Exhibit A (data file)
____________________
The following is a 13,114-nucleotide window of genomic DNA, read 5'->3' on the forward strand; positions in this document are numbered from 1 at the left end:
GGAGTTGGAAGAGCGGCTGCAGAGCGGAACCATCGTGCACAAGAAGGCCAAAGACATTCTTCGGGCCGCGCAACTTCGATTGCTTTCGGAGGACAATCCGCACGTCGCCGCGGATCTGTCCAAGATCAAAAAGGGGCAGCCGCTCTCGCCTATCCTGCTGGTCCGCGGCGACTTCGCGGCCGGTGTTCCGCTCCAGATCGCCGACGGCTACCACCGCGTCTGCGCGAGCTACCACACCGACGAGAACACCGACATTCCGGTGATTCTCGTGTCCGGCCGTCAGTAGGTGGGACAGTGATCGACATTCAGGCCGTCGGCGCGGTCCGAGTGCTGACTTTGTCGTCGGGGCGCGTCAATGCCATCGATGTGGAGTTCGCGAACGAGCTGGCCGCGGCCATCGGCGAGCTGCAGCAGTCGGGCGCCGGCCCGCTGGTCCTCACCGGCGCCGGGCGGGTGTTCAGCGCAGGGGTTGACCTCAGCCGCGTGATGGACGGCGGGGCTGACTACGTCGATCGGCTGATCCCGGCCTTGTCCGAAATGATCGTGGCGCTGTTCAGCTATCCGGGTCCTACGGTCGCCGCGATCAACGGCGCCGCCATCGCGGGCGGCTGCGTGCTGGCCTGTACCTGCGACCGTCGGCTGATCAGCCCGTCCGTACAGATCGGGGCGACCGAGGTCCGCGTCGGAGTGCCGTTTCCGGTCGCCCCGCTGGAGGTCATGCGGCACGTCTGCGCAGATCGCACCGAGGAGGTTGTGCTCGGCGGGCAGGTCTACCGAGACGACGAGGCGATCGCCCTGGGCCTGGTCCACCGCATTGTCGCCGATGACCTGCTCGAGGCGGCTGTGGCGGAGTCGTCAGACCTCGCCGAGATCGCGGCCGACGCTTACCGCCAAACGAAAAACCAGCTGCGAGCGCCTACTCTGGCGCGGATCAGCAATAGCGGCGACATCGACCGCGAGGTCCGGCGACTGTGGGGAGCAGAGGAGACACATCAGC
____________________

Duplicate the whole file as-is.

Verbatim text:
The following is a 13,114-nucleotide window of genomic DNA, read 5'->3' on the forward strand; positions in this document are numbered from 1 at the left end:
GGAGTTGGAAGAGCGGCTGCAGAGCGGAACCATCGTGCACAAGAAGGCCAAAGACATTCTTCGGGCCGCGCAACTTCGATTGCTTTCGGAGGACAATCCGCACGTCGCCGCGGATCTGTCCAAGATCAAAAAGGGGCAGCCGCTCTCGCCTATCCTGCTGGTCCGCGGCGACTTCGCGGCCGGTGTTCCGCTCCAGATCGCCGACGGCTACCACCGCGTCTGCGCGAGCTACCACACCGACGAGAACACCGACATTCCGGTGATTCTCGTGTCCGGCCGTCAGTAGGTGGGACAGTGATCGACATTCAGGCCGTCGGCGCGGTCCGAGTGCTGACTTTGTCGTCGGGGCGCGTCAATGCCATCGATGTGGAGTTCGCGAACGAGCTGGCCGCGGCCATCGGCGAGCTGCAGCAGTCGGGCGCCGGCCCGCTGGTCCTCACCGGCGCCGGGCGGGTGTTCAGCGCAGGGGTTGACCTCAGCCGCGTGATGGACGGCGGGGCTGACTACGTCGATCGGCTGATCCCGGCCTTGTCCGAAATGATCGTGGCGCTGTTCAGCTATCCGGGTCCTACGGTCGCCGCGATCAACGGCGCCGCCATCGCGGGCGGCTGCGTGCTGGCCTGTACCTGCGACCGTCGGCTGATCAGCCCGTCCGTACAGATCGGGGCGACCGAGGTCCGCGTCGGAGTGCCGTTTCCGGTCGCCCCGCTGGAGGTCATGCGGCACGTCTGCGCAGATCGCACCGAGGAGGTTGTGCTCGGCGGGCAGGTCTACCGAGACGACGAGGCGATCGCCCTGGGCCTGGTCCACCGCATTGTCGCCGATGACCTGCTCGAGGCGGCTGTGGCGGAGTCGTCAGACCTCGCCGAGATCGCGGCCGACGCTTACCGCCAAACGAAAAACCAGCTGCGAGCGCCTACTCTGGCGCGGATCAGCAATAGCGGCGACATCGACCGCGAGGTCCGGCGACTGTGGGGAGCAGAGGAGACACATCAGC